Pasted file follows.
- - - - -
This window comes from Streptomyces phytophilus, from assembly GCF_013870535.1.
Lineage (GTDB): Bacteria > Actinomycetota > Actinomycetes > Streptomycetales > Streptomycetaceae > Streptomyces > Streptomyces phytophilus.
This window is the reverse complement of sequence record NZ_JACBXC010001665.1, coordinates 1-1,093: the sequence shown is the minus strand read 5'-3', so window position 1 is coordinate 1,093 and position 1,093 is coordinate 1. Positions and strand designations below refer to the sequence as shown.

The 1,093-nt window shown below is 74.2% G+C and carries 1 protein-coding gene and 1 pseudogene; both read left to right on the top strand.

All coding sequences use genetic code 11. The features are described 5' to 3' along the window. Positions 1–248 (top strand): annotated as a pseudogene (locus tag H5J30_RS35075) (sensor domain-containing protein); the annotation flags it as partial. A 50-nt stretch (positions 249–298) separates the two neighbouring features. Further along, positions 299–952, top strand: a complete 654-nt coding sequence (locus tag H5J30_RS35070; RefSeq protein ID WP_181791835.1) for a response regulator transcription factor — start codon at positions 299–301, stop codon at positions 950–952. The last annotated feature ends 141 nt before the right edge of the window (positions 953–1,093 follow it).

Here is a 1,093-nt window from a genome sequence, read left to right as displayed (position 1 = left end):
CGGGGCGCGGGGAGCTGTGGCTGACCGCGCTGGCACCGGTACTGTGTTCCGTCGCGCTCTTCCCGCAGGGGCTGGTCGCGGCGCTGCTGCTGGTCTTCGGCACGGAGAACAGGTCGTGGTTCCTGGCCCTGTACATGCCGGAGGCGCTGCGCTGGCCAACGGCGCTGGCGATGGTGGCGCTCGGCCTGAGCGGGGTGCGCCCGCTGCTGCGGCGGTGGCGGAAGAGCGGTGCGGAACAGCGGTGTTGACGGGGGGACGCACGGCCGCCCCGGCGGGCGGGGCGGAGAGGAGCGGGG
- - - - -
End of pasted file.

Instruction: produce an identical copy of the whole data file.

This window comes from Streptomyces phytophilus, from assembly GCF_013870535.1.
Lineage (GTDB): Bacteria > Actinomycetota > Actinomycetes > Streptomycetales > Streptomycetaceae > Streptomyces > Streptomyces phytophilus.
This window is the reverse complement of sequence record NZ_JACBXC010001665.1, coordinates 1-1,093: the sequence shown is the minus strand read 5'-3', so window position 1 is coordinate 1,093 and position 1,093 is coordinate 1. Positions and strand designations below refer to the sequence as shown.

The 1,093-nt window shown below is 74.2% G+C and carries 1 protein-coding gene and 1 pseudogene; both read left to right on the top strand.

All coding sequences use genetic code 11. The features are described 5' to 3' along the window. Positions 1–248 (top strand): annotated as a pseudogene (locus tag H5J30_RS35075) (sensor domain-containing protein); the annotation flags it as partial. A 50-nt stretch (positions 249–298) separates the two neighbouring features. Further along, positions 299–952, top strand: a complete 654-nt coding sequence (locus tag H5J30_RS35070; RefSeq protein ID WP_181791835.1) for a response regulator transcription factor — start codon at positions 299–301, stop codon at positions 950–952. The last annotated feature ends 141 nt before the right edge of the window (positions 953–1,093 follow it).

Here is a 1,093-nt window from a genome sequence, read left to right as displayed (position 1 = left end):
CGGGGCGCGGGGAGCTGTGGCTGACCGCGCTGGCACCGGTACTGTGTTCCGTCGCGCTCTTCCCGCAGGGGCTGGTCGCGGCGCTGCTGCTGGTCTTCGGCACGGAGAACAGGTCGTGGTTCCTGGCCCTGTACATGCCGGAGGCGCTGCGCTGGCCAACGGCGCTGGCGATGGTGGCGCTCGGCCTGAGCGGGGTGCGCCCGCTGCTGCGGCGGTGGCGGAAGAGCGGTGCGGAACAGCGGTGTTGACGGGGGGACGCACGGCCGCCCCGGCGGGCGGGGCGGAGAGGAGCGGGG